Shopping Cart Abandonment Metrics & KPIs to Track [2023]
E-Commerce Email

Shopping Cart Abandonment Metrics & KPIs to Track [2023]

Sam Barraza
Sam Barraza
E-Commerce Email Expert
Shopping Cart Abandonment Metrics & KPIs to Track [2023]

The success of your abandoned cart recovery depends on the knowledge that comes from tracking the right key performance indicators (KPIs).

Understanding your abandoned cart metrics means increasing your e-commerce conversion rate over time...

And setting up abandoned cart emails that generate, literally, $7.45 per email sent.

Show a pie chart for an Abandoned Cart automation with a revenue of $5,267 and $7.45 per recipient.

Even in small e-commerce stores we consistently see incredible revenue from abandoned cart emails and optimizations, but only if the updates are done so with the right metrics in mind.

In this blog, we’re not going to hold back. We’ll go over the top 4 cart abandonment KPIs that we track when implementing our abandoned cart strategy for e-commerce websites.

We will even include some real-life numbers from our e-commerce clients for comparison.

When we track and adjust our systems according to these metrics, we’re able to achieve incredible automation results. 

So, enough fluff - what are the main cart abandonment KPIs you should be tracking?

KPI #1: Cart Abandonment Rate

What is Cart Abandonment Rate? 

Cart Abandonment Rate is the percentage of digital shopping carts that are abandoned by customers prior to completing the checkout process.

How to calculate Cart Abandonment Rate? 

You can calculate your Cart Abandonment Rate by dividing the total number of completed purchases by the number of shopping carts created. You then subtract the result from one and then multiply by 100 to get the abandonment rate.

(1 – ( total # of completed purchases / # of shopping carts created)) x 100 = cart abandonment rate

You can fetch this metric by using the Exploration feature in your Google Analytics 4 account as seen below or, if you have the number of completed purchases and the number of carts created already handy, by using this free Cart Abandonment Calculator

A screenshot of Google Analytics showing where to find the Abandonment Cart Rate under the Explorations tab.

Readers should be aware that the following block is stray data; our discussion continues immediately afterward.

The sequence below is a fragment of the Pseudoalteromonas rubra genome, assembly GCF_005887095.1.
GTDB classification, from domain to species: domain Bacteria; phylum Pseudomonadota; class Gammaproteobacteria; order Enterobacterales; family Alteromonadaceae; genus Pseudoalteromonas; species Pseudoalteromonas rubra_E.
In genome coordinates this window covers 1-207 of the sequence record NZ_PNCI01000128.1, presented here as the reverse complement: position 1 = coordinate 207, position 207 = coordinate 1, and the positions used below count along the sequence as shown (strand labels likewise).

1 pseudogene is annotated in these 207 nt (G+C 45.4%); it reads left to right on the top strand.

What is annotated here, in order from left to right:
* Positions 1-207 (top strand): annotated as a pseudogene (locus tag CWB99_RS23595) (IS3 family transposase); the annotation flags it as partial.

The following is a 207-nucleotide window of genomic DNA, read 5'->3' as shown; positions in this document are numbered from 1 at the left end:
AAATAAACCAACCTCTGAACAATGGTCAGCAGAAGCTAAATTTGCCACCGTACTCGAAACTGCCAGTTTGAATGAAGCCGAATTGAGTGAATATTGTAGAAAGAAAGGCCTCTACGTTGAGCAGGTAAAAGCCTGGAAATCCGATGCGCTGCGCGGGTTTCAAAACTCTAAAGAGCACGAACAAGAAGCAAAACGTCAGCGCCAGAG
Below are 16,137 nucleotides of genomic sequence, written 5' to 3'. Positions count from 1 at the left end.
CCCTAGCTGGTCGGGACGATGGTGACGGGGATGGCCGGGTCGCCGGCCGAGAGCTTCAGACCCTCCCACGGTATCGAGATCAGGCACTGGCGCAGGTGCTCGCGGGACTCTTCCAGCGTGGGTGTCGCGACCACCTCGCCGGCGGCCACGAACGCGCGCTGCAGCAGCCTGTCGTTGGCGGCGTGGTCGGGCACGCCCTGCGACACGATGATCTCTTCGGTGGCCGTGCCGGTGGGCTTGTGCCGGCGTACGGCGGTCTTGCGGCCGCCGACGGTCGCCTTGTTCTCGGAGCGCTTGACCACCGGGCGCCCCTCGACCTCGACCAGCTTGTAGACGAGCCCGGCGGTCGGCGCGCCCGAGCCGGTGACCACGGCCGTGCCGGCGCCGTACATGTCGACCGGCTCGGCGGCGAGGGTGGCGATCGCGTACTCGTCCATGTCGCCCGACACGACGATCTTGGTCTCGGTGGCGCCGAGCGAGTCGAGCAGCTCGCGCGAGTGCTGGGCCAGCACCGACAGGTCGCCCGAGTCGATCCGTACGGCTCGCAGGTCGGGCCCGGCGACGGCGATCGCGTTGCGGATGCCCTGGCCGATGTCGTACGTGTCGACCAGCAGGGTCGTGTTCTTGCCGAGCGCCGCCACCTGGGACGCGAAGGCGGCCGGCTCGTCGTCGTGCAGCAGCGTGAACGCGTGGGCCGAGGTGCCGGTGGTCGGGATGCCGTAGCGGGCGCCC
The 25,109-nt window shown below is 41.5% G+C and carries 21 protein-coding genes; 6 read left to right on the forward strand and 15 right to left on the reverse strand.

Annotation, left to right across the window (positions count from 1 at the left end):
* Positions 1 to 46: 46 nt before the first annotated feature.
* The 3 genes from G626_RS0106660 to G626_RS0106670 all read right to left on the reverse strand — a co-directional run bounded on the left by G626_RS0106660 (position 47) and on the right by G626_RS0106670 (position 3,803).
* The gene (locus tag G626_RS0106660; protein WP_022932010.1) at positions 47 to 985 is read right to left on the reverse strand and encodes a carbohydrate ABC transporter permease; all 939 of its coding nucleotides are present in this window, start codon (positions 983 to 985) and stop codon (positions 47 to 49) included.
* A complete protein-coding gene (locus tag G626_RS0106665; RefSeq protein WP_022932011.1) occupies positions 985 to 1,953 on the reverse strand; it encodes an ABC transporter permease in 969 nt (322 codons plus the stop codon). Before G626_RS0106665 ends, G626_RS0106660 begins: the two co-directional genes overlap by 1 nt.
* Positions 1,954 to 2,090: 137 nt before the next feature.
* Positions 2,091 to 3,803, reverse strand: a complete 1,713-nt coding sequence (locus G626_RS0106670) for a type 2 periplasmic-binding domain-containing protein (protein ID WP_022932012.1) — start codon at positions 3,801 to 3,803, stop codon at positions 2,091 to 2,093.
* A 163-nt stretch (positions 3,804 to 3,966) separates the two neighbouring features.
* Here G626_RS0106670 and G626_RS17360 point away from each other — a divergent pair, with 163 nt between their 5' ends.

According to recent data from the Baymard Institute, the average Cart Abandonment Rate across all industries is 69.99%. However, no matter the number, adopting new strategies to reduce it is always recommended. 

Why is Abandonment Cart Rate important? 

The Cart Abandonment Rate can help you understand the shopping behavior of your website visitors and is often the initial indicator of a potential issue in your checkout process. 

Tracking your Cart Abandonment Rate is crucial for e-commerce stores since it represents potential sales that will never be realized if there are no additional efforts made after customers abandon their carts. No one likes money left on the table.

How to improve Abandonment Cart Value?

Successful strategies to reduce your Abandonment Cart Rate include: offering a wide range of payment methods, providing guest checkout options, including thumbnails of products throughout the checkout process, showing total savings at checkout, offering free shipping, and optimizing page load speeds. 

KPI #2: Average Order Value

What is “Average Order Value”? 

The Average Order Value is the average dollar amount spent each time a customer places an order on your e-commerce store. While Abandonment Cart Rate is important, it does little to show how much actual revenue is lost. That is where your Average Order Value comes in. 

How to calculate the Average Order Value? 

To calculate your store’s average order value, simply divide total revenue by the number of orders.

 average order value = revenue / # of orders 

For WooCommerce users like us, the Average Order Value can also be found under the Analytics > Orders tab as seen below.

A screenshot of WooCommerce analytics showing where to find the Average Order Value.